Yeah, that’s that’s fantastic. I mean, you know, I’ve been shooting with case filter, I’ve actually used the Leaf Filter before I got into case filter. And when case gonna approach me notice, I was excited. Actually, I’ve looked it up, I’ve seen the magnetic filter. And that was like, it was like mind blowing. Because before I used to have circular polarizer. And I will try to screw on the adapter ring on the Circular Polarizer oh my god, it was such a big nightmare. So that was such a big thing. And, you know, it was really funny that you mentioned how the circular polarizer is so important in the quality of a photo. Because, look, I mean, looking back through my photo series, sometimes I go back and I would start editing them. And I would go like, Man, I just wish I had a circular polarizer. Because, you know, back when I first started, I think that was a really good thing that you mentioned, back when I first started Circular Polarizer was more about for me, at least I understand it to take away the glare from the water. So if you want to see through the water, but actually, you don’t realise that if you should, even in the forest, even if it’s a form of overcast, you get a lot of glare on that leaf. So by putting that circular polarizer it takes away all that and the colour, and the texture just comes out. So yeah, like, that was amazing that you that you mentioned that. And yeah, like that. The the fact that you could actually control the light, that was the other thing that I think it was really, really great that you mentioned it, because I always knew that light was important is the most important or photography, right? I mean, at the end of the day, if it’s dark, no lights at all, it’s just pure dark, it doesn’t matter what you do with it. But you mentioned that using a filter, you could actually control the light, there was actually a big aha moment for me, because even though I knew it, he was, that was the main purpose of it. I never really think of it that way. So so it’s definitely a game changer there. And so as a as a sunrise and sunset shooter, do you do use a lot of the reverse grant or, or also known as the sunset or sunrise filter? And, yeah, take us through how that kind of helps in your photography.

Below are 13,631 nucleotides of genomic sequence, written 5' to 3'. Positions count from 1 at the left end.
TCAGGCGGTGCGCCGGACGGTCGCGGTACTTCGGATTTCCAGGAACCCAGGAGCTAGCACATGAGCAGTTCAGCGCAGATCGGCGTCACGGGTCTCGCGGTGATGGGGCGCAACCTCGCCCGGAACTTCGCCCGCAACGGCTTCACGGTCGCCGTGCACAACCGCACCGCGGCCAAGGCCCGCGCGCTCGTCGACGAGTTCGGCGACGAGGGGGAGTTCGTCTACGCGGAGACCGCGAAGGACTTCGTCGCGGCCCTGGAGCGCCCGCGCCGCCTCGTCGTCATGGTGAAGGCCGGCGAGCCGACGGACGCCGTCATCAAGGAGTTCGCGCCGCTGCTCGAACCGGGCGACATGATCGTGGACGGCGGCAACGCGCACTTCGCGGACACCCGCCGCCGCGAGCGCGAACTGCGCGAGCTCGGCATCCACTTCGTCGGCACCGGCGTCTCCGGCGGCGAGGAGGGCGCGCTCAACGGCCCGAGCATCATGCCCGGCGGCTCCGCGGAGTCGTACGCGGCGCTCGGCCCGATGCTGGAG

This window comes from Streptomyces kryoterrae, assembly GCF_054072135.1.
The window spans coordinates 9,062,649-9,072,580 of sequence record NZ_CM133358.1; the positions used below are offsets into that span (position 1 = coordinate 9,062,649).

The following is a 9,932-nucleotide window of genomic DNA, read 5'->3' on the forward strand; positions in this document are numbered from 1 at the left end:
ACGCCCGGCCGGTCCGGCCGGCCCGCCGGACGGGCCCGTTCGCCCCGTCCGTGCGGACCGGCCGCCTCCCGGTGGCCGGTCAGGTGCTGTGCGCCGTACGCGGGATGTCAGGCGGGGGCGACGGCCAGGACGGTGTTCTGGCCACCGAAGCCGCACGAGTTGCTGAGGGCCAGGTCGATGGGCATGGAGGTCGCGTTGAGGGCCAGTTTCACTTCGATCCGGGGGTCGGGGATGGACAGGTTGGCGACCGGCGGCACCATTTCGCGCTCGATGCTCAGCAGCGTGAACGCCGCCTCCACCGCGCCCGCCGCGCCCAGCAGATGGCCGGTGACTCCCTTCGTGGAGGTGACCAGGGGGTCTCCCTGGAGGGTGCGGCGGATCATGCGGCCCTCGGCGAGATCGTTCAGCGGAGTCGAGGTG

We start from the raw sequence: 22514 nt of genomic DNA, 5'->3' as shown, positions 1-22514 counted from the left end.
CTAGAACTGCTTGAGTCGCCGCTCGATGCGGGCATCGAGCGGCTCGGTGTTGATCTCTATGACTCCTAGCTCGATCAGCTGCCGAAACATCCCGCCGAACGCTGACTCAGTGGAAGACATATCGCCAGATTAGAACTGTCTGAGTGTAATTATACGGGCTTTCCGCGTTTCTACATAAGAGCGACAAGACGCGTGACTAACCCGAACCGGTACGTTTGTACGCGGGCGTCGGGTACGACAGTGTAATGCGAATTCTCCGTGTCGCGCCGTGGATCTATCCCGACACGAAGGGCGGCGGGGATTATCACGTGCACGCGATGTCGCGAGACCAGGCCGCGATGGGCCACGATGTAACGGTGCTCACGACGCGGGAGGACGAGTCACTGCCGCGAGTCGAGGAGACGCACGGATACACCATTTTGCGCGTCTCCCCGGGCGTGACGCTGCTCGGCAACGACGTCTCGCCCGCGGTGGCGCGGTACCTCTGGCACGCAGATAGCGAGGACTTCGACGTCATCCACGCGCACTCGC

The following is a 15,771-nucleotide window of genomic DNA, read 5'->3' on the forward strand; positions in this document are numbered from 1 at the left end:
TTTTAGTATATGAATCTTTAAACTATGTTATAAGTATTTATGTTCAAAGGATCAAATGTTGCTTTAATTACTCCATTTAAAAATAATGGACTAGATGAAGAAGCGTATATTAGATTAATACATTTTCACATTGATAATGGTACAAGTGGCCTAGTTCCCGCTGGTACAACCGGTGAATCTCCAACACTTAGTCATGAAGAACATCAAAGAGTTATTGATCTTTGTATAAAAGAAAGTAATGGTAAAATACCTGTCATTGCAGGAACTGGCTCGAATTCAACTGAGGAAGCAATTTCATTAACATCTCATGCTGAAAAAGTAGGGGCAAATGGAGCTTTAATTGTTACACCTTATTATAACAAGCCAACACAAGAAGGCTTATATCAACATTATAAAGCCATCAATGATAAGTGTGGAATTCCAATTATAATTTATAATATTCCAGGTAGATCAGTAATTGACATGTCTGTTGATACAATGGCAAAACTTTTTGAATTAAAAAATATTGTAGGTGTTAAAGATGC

Jim Brompton 33:24